Wednesday, July 15, 2015

WV Quilt Festival Part I


The longer I am away from home, the more I must process coming to terms with my own identity. I'm not talking about living the next state over from the people and places that I know and love, but a whole continent away! Somehow no matter where I am, there is always something small that is missing from each place. Usually I can go about a year before I start feeling a little out of balance, and experience a deep yearning to be in that familiar place again, with familiar people, and even a familiar language.... for me that place is West Virginia.



When I was growing up, I viewed my home state much differently than I do now, and I think living away from that place you call home can make you realize things that you never recognized before. While West Virginia is not exactly a "hot spot" destination for most travelers coming to the US, there is something rich and pure about the not so populated, "country roads" state. I've come to appreciate the deep cultural roots that makes the mountainess state, and the people, what they are.



While quilting plays a big role in the West Virginia's history, unfortunately that heritage was not passed down in my family like I read other generational quilters tell of. My grandmother did give us quilts from other quilters, and I remember being wrapped up in them studying each little print, picking out my favorite ones. Truly at a young age I appreciated each tiny snippit that made a quilt.



I love traditions and especially making them. In Germany so far we have a standing annual event for Thanksgiving, Spargelzeit (aspargus time), and new Christmas traditions as a family. For the last several years, when I have traveled home to visit my family, I have attended the local quilt show with my one and only aunt who does quilt. We marvel at the skills, designs, and quilting of each one, and know first hand the time that it takes to make each one.... it's almost become our annual tradition.



As I walked through the doors to the show, I felt my heart stir a bit, knowing full well that the tradition of quilting in West Virginia is older than me or anyone that I know. Sewing and quilting has been just as much a part of the culture as the mountains, and I can't help thinking that me stepping into that tradition is somehow about coming full circle.



I was particularly fascinated by the traveling quilt "The First Four Hundred" by Jane M. Crutchfield, which was also hand quilted. "Each block has an element from the cover of each of the first four hundred issues of Quilter’s Newsletter (Sept 1969-Mar 2008).  The first blocks are black and white because that is how the magazine was published initially.  The blocks then go to monochromatic for several issues, then to full color in July 1976 with the Bicentennial Star block."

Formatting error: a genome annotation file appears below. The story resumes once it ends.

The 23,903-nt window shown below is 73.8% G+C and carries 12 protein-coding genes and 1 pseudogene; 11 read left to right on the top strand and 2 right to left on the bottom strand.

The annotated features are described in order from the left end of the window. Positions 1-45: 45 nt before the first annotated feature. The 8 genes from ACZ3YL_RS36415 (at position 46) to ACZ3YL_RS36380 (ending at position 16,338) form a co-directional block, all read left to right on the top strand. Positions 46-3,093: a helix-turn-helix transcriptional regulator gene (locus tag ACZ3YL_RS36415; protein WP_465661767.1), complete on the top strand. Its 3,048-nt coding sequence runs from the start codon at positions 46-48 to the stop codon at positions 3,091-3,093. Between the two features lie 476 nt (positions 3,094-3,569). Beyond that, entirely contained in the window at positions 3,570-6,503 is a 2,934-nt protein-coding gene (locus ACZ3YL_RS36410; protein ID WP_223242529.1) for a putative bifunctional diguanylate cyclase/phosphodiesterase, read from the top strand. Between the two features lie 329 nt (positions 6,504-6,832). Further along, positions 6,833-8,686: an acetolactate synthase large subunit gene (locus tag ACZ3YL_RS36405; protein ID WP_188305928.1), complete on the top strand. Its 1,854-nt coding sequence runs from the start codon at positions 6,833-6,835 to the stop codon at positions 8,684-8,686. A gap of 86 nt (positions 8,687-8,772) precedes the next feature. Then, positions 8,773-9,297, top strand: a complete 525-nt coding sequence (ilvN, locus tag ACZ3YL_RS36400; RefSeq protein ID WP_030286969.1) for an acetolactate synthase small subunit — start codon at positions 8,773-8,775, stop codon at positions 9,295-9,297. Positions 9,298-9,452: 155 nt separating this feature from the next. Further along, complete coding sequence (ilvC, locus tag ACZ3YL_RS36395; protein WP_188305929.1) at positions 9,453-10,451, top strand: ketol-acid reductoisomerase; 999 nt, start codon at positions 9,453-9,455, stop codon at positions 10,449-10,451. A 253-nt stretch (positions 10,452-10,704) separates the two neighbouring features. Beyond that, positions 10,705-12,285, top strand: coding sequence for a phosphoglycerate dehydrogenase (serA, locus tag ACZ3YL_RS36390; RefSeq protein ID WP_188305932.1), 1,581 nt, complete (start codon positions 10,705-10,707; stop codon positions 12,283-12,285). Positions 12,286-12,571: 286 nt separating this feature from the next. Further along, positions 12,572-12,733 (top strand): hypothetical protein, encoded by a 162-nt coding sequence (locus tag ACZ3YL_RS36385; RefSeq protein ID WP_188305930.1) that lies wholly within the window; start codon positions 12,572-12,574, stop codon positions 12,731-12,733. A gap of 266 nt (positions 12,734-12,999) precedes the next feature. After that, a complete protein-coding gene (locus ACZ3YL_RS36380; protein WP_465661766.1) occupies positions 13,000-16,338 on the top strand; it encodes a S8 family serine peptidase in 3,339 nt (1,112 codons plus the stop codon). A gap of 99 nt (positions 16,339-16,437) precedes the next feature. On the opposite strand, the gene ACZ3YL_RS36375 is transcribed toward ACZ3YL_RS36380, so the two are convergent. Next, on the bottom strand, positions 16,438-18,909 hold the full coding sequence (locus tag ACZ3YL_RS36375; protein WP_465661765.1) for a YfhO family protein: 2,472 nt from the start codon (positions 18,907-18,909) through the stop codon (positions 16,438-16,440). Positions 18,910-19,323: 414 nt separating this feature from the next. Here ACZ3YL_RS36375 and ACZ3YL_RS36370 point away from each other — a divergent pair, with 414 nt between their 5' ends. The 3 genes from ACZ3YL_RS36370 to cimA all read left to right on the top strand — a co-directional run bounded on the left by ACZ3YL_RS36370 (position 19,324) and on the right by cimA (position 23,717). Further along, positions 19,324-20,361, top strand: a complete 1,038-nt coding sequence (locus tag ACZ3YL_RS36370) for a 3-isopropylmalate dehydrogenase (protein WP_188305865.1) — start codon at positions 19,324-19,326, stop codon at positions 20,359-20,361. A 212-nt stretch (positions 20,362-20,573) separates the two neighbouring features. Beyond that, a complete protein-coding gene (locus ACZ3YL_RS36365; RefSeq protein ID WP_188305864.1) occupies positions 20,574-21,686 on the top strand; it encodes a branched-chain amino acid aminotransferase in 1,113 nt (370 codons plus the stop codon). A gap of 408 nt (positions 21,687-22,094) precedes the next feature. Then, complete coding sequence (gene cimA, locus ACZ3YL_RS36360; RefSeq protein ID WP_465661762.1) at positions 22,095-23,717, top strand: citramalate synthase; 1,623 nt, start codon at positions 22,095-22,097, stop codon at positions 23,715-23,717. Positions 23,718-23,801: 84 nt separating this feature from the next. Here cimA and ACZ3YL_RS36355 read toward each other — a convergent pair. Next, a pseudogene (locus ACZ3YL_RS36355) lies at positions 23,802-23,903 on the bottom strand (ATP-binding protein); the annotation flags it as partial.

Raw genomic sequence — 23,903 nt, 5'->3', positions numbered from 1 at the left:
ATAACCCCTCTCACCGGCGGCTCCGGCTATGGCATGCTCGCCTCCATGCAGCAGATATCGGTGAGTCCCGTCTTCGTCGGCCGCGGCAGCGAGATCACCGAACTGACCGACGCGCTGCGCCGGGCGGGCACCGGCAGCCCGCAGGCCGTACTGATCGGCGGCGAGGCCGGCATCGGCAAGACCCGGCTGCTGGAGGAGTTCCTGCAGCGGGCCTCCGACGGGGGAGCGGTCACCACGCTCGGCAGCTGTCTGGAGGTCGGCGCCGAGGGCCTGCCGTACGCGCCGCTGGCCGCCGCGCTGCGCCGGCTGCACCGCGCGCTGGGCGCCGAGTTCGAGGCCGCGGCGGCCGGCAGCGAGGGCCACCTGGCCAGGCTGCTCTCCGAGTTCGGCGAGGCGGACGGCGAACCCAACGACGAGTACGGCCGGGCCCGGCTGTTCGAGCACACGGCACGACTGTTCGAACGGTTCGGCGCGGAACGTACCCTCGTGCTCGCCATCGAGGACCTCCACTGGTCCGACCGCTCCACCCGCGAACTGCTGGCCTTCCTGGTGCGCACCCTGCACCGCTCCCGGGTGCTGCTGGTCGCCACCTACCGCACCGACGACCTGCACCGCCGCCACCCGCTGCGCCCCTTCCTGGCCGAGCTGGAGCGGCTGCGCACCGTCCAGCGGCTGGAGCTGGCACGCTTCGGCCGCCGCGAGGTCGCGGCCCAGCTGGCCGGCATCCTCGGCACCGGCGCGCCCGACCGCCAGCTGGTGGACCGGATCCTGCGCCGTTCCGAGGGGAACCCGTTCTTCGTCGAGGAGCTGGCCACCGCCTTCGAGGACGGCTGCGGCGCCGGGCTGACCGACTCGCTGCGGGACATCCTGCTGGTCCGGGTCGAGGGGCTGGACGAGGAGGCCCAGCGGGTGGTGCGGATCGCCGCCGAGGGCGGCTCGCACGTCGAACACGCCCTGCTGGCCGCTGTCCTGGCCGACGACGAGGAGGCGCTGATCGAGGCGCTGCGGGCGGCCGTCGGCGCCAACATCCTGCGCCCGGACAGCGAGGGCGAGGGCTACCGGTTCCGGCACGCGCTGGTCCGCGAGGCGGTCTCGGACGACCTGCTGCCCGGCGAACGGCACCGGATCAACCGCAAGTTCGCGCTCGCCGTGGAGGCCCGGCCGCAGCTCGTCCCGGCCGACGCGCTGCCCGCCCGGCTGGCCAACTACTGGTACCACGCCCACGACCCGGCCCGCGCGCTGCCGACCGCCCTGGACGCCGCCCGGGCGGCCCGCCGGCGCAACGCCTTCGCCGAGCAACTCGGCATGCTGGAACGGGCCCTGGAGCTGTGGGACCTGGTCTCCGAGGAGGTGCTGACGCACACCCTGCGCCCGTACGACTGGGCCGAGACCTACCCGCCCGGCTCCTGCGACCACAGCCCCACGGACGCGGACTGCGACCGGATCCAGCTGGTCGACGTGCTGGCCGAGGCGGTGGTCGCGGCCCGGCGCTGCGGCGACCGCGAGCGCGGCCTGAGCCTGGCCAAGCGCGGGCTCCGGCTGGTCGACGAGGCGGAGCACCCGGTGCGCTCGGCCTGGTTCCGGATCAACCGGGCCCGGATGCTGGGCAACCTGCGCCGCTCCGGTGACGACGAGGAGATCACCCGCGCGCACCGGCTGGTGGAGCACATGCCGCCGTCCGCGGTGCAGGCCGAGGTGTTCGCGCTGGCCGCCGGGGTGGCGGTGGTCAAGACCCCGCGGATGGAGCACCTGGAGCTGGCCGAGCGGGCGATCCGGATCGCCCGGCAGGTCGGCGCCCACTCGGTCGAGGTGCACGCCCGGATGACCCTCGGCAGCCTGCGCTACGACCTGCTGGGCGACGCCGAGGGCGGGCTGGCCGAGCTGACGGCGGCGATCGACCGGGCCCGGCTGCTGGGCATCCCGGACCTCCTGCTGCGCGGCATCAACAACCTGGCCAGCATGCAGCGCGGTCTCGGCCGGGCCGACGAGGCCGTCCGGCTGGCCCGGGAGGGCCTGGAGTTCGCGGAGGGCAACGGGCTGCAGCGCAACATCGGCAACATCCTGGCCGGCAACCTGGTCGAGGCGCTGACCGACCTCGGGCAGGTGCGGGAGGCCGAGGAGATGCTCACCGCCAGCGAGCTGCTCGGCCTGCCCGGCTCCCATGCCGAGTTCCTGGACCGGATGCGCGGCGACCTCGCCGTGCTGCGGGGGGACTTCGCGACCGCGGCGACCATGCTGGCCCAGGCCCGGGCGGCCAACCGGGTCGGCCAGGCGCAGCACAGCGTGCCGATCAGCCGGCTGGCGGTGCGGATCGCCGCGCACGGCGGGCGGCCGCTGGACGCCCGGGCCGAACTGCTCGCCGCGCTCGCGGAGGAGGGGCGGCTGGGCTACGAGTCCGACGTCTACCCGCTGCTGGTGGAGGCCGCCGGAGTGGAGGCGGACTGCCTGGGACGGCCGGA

As I had expected, most of the quilts on exhibit were more traditional in fabric choices and designs, but there were a few modern quilters also exhibiting at the show. Even though my style leans more towards the modern end of the spectrum, I can very much appreciate quilts that carry the art through the generations.



Do you have any quilting traditions? Are you from generations of quilters or did you discover the art in some other way?

All quilts shown are from the 2015 West Virginia Quilt Festival exhibit.

3 comments:

  1. Love the quilts you have posted. I agree with what you have written in your post. I didn't know any quilters - but my step-grandmother gave me a quilt. It consisted of only 4 inch squares alternating between the ugliest orange polyester fabric and some other floral fabric. I had to put on my bed, because she was coming to visit for a week. By the end of the week - I loved many aspects of the quilt (not the color, or the fabric.) And I wanted to make a quilt - a pretty one. hahaha

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  2. These quilts are amazing1 I can't even begin to imagine the numbers of hours that went into making them.

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  3. I was lucky enough to marry into a family with a quilter, and met Grammy June (my husband's Grammy, but I claimed her as my own even before we got married) about 9 years ago. Grammy June was the only quilter in the family as far as I know, but I am happy that I had a few years to get to know her, and so grateful for her influence in getting me quilting. Now I can't stop! I think of her all the time now, and wish she were here so that I could pick her brain and get tips and tricks from her. I never had quilts growing up--just blankets, although my mom sewed clothing and made us AWESOME Halloween costumes each year. I didn't really start quilting until about 3 1/2 years ago, but there's no turning back. I'm hoping to keep on learning, keep on quilting, and hopefully pass on the love of stitching love into quilts to my children!

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